Gold on the trail! Or not.

The several days of light rains in Apex Canyon have washed a lot of fool’s gold down into the erosion control dams that cross the trail. Those portions of the trail glitter!    Fool’s gold has a gold color that fooled many beginning prospectors from the ancient Greeks to the Colorado gold rush. It didn’t help that pyrite is often found in the same metamorphic rocks – like gneiss and quartz pegmatite veins – as gold. In the early days of the gold rush in Colorado, “green horns” (folks new to the west) would see a scatter of pyrite on the surface of the mud in their prospecting pans and think that they were rich. The old hands at prospecting knew better – while iron pyrite is very light, and stays on the surface of the mud, gold is very heavy and sinks to the bottom.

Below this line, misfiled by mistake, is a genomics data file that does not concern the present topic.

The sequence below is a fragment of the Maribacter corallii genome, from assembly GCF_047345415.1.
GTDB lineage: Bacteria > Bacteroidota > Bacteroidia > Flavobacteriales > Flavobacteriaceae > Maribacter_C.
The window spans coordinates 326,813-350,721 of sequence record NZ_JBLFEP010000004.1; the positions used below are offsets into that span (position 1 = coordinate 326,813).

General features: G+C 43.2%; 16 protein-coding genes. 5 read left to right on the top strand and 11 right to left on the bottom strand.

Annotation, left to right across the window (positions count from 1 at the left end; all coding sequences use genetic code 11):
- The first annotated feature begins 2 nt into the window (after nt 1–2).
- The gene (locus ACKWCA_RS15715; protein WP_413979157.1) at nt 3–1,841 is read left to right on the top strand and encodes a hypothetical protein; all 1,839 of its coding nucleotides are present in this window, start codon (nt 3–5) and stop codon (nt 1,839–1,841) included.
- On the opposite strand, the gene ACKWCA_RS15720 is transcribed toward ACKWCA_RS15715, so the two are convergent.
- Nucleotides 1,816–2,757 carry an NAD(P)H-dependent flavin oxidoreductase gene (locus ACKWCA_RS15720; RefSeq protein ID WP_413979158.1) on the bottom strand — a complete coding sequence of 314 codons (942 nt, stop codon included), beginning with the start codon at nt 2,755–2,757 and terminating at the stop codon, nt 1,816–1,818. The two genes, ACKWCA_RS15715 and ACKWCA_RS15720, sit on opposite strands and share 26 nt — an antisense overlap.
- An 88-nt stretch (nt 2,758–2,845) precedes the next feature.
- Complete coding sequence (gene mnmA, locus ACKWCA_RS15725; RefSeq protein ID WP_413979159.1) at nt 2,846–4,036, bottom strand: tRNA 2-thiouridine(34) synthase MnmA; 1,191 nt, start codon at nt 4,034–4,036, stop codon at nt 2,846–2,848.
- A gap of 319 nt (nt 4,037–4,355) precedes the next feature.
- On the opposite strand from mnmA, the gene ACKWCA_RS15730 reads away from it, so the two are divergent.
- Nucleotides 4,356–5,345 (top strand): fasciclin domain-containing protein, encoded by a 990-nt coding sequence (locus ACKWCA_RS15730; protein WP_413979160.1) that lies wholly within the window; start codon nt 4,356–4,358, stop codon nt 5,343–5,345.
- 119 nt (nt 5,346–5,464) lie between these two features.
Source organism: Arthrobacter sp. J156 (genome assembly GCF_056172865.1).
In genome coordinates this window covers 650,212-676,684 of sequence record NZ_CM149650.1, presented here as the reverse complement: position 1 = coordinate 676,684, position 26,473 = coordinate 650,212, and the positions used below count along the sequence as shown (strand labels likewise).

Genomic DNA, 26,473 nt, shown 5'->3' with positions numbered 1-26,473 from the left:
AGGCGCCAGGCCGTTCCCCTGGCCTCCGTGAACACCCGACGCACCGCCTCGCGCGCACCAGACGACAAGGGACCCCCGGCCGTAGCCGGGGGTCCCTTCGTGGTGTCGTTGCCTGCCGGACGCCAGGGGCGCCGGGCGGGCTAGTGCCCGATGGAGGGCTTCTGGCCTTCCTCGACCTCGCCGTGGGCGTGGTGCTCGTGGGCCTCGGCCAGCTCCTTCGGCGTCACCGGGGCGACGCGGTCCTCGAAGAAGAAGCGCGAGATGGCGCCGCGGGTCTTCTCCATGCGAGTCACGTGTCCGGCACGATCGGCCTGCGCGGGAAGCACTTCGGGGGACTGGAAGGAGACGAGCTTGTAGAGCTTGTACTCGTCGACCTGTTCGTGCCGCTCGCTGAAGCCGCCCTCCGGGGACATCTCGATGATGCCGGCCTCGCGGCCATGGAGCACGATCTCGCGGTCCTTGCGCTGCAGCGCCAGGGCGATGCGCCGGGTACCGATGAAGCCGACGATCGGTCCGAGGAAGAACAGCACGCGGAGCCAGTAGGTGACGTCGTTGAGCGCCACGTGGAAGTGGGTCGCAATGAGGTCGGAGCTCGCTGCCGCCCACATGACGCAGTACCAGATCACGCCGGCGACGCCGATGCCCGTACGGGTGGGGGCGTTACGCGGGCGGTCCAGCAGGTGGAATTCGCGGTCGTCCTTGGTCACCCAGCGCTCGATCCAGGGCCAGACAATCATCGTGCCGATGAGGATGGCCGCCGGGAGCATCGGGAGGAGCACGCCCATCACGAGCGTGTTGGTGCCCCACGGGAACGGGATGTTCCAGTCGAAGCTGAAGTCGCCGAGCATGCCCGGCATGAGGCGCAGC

In fact, apart from their color, fool’s gold and true gold are about as opposite as two minerals can get. Chemists and geologists know fool’s gold as iron pyrite (FeS2). Where gold is soft, heavy and doesn’t rust (oxidize), iron pyrite is hard, light and rusts very easily. And when it rusts, it loses it’s glitterImage.

About coloradogeography

Amy Law is a second-generation Coloradoan with a passion for her native state. This translated into a Master’s degree in Natural Resources from Colorado State University, and continues as a lifelong fascination with how people and nature interact. From family vacations in the station wagon to travel for work, she's covered the state, and everywhere she goes, she finds new things to see and ideas to explore.
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